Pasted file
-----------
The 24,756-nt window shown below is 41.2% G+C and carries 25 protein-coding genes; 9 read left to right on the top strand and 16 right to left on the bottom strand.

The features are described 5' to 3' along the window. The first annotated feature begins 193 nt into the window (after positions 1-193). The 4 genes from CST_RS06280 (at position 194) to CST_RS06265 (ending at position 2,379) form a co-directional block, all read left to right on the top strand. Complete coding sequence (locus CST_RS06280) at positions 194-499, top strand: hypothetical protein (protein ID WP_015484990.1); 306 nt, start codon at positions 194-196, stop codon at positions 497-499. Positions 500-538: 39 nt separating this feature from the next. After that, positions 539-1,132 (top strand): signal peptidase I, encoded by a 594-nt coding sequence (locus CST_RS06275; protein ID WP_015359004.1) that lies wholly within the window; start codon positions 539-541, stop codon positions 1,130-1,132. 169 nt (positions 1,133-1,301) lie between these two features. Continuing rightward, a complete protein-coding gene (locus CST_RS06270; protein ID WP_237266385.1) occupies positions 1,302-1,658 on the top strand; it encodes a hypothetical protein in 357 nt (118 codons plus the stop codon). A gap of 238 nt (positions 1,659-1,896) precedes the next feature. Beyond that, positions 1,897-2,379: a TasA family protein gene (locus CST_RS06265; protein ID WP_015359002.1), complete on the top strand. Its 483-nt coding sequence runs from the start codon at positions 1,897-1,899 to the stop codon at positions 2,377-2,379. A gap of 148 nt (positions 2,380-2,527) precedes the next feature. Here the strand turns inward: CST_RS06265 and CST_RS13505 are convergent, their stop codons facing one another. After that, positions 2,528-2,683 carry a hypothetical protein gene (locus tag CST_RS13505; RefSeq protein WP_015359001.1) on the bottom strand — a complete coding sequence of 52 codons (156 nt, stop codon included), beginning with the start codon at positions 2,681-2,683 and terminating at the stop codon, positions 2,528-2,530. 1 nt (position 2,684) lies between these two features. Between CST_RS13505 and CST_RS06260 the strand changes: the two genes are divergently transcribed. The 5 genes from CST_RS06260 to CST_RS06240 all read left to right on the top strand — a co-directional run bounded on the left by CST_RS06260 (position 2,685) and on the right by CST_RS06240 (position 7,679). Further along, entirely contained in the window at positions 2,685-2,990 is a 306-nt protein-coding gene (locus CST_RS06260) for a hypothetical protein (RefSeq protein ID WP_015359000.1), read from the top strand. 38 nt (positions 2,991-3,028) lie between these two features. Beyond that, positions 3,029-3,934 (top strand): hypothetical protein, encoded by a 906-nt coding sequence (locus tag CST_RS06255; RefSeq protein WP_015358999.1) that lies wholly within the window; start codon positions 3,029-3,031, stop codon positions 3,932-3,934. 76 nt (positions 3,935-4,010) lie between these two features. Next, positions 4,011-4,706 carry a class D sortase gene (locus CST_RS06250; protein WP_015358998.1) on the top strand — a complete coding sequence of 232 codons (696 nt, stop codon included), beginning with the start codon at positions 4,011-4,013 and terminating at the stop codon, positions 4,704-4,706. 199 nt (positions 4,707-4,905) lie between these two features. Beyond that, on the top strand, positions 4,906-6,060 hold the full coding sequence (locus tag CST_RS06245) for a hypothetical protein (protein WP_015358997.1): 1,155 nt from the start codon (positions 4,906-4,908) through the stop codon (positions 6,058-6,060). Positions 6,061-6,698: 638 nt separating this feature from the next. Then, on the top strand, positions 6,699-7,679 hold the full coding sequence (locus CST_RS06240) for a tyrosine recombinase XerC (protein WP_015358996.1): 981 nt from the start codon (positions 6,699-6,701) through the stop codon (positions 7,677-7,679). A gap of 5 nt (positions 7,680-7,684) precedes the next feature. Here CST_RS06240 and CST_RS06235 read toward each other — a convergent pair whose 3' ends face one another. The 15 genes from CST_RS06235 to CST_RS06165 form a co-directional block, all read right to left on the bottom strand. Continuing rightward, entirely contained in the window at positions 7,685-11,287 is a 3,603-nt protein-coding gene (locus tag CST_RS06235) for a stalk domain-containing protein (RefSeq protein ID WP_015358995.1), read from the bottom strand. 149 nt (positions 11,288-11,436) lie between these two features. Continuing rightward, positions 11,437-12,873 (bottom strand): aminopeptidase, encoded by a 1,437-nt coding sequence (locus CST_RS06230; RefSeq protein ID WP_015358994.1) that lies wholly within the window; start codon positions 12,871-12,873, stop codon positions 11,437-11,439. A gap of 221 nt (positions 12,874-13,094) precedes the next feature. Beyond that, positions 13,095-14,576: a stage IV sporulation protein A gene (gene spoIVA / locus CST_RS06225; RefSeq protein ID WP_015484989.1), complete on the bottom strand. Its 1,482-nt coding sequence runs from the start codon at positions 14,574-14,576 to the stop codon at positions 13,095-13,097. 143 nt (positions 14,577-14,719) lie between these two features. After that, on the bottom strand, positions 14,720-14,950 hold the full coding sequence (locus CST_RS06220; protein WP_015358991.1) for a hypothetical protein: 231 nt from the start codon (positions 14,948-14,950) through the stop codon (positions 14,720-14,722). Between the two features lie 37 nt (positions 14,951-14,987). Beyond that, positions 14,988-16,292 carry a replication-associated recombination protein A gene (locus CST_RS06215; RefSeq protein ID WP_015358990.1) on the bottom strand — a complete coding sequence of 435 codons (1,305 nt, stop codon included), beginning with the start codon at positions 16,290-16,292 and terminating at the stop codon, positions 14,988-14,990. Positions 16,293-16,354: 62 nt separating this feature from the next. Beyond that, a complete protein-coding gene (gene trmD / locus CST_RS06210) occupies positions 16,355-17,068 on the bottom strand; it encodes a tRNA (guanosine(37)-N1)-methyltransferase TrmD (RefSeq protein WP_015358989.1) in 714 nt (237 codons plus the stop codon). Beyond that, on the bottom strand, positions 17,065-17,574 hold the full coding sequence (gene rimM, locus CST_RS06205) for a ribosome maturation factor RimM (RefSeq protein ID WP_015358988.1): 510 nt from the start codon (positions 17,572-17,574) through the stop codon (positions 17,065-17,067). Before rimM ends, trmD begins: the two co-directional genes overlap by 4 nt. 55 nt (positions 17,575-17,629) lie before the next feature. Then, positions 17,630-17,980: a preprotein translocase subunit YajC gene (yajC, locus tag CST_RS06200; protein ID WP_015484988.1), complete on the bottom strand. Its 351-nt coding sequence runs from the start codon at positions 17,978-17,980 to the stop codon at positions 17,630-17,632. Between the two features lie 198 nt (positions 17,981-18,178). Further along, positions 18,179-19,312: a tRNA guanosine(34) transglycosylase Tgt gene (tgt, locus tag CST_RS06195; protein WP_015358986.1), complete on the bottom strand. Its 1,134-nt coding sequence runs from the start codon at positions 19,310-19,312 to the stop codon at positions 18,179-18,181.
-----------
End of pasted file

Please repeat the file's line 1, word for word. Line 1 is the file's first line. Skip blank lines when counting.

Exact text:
The 24,756-nt window shown below is 41.2% G+C and carries 25 protein-coding genes; 9 read left to right on the top strand and 16 right to left on the bottom strand.